In <009001bdfbc6$9f4c0e20$2b242499 at default> rcb5 at MSN.COM ("RonBlue")
>> Conditions which impair LTP seem to
>>impair learning and long-term memory. Accordingly, many pathologies
>>which involve impaired memory might be based on interference with
>>initiation or maintenance of LTP--but many others might not be.
>Consider this interesting fact. If a child in the mild of winter
>falls into a ice pond and dies. We can take him or her to the
>and revive them. There memory before falling in is still intact.
>that memory is like a filter interacting with future stimuli.
One has to distinguish (or one SHOULD distinguish) between various
senses of the everyday speech term "memory", particulary between recall
of an already formed memory and the process of forming a memory.
Well consolidated memories are very resistant to disruption or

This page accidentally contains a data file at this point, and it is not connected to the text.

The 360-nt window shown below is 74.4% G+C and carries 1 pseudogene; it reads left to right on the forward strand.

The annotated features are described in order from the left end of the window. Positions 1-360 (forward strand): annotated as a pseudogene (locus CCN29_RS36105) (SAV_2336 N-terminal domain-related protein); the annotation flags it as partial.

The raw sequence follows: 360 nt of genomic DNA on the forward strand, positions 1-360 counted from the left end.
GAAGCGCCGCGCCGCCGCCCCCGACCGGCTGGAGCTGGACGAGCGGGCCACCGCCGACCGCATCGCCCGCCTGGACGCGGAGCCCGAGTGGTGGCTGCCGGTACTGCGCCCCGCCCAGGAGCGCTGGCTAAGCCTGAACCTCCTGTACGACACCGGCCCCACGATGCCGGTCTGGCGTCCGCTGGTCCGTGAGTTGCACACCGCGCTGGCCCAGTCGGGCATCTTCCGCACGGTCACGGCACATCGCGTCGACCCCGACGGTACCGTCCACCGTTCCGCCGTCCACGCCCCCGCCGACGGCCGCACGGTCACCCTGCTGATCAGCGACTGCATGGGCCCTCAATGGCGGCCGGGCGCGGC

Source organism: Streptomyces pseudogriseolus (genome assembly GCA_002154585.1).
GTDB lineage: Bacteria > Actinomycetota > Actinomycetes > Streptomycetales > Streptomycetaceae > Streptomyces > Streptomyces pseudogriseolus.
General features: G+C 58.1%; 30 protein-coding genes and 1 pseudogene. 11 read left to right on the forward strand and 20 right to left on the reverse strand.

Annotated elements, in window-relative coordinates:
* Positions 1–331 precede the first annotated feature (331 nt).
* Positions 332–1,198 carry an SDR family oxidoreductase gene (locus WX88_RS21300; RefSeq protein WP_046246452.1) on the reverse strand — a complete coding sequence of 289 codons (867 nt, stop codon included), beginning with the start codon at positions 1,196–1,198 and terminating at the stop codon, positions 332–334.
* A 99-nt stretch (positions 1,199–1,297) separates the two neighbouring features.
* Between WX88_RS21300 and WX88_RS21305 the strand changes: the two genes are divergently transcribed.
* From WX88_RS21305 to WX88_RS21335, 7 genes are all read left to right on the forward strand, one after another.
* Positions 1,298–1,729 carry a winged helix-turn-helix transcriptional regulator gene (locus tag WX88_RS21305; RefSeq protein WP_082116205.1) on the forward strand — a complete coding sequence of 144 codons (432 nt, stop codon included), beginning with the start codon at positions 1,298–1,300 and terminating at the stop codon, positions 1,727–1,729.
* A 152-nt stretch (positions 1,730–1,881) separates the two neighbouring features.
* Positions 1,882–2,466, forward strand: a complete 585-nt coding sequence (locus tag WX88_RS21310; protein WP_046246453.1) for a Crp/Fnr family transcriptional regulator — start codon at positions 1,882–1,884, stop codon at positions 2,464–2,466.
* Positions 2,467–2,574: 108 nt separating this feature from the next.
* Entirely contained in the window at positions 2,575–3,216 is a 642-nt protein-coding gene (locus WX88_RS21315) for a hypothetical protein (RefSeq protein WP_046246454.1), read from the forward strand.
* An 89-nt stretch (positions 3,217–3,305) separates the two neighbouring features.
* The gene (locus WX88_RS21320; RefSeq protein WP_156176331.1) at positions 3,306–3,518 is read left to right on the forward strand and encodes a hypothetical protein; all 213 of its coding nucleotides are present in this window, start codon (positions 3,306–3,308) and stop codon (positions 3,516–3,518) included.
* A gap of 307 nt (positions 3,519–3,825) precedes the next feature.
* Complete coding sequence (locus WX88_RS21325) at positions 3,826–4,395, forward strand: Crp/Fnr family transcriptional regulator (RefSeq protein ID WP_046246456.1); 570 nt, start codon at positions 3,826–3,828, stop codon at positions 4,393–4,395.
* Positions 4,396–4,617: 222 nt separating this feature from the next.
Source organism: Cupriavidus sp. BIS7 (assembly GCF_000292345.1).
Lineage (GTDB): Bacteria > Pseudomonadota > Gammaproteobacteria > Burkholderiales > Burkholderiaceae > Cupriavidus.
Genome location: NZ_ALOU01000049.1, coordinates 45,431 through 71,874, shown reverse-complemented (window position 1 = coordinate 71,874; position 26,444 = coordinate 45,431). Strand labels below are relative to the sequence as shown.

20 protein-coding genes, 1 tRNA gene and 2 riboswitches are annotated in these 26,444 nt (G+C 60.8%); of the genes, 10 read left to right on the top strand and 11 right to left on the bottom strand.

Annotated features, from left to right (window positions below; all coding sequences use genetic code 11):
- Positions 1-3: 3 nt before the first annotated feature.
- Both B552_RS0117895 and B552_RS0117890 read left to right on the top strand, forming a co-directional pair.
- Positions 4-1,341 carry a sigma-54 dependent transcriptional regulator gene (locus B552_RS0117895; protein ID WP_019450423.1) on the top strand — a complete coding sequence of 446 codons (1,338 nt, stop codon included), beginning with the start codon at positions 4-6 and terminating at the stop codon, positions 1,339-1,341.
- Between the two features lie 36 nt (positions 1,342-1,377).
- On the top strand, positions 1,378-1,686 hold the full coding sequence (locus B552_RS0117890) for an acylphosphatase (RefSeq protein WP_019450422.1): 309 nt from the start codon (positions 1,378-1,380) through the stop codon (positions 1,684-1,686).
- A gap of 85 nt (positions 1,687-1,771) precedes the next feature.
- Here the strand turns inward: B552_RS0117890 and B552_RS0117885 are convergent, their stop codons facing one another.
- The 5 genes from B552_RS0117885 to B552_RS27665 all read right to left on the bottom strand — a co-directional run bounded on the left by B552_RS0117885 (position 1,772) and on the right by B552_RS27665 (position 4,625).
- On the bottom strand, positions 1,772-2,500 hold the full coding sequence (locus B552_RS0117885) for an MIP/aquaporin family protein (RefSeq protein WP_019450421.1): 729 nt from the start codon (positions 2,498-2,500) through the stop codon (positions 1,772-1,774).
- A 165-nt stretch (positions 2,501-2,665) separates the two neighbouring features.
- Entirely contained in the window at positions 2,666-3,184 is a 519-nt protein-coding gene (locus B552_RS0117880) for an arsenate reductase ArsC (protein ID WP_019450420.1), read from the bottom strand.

"erasure". However, consolidation is a matter of degree, and the
process can continue longer than one might think reasonable. One
outcome of this is that there can be a gradient of retroactive memory
loss following some brain insult, such as events just before the insult
are missing from memory, with more and more memory intact for events
earlier and earlier.
If you mean memory for most of what the knew before drowning is intact,
yes; but what of the moments just before drowning? The usual impact of
trauma/anoxia, etc. on memory consolidation of recent events may be
reduced somewhat because of the sharply decreased metabolism during
hypothermia (there are also circulatory reflexes based on face-wetting
which are prootective, I believe). Indeed, artificial cooling is
under study as a means of reducing damage due to mechanical trauma (at
the level of excitotoxic reactions, ischemia, anoxia due to respiratory
or cardiac arrest, and mechanical trauma are all quite similar).
No doubt our past experience filters all future inputs, but I fail to
see what this has to with the example you cite.
re LTP and Alzheimer's: LTP is just one of MANY neural activities which
may be impaired in Alzheimer's, but just because both have to do very
loosely with "memory" that does not mean that LTP is of central
importance in Alzheimer's.
F. Frank LeFever, Ph.D.
New York Neuropsychology Group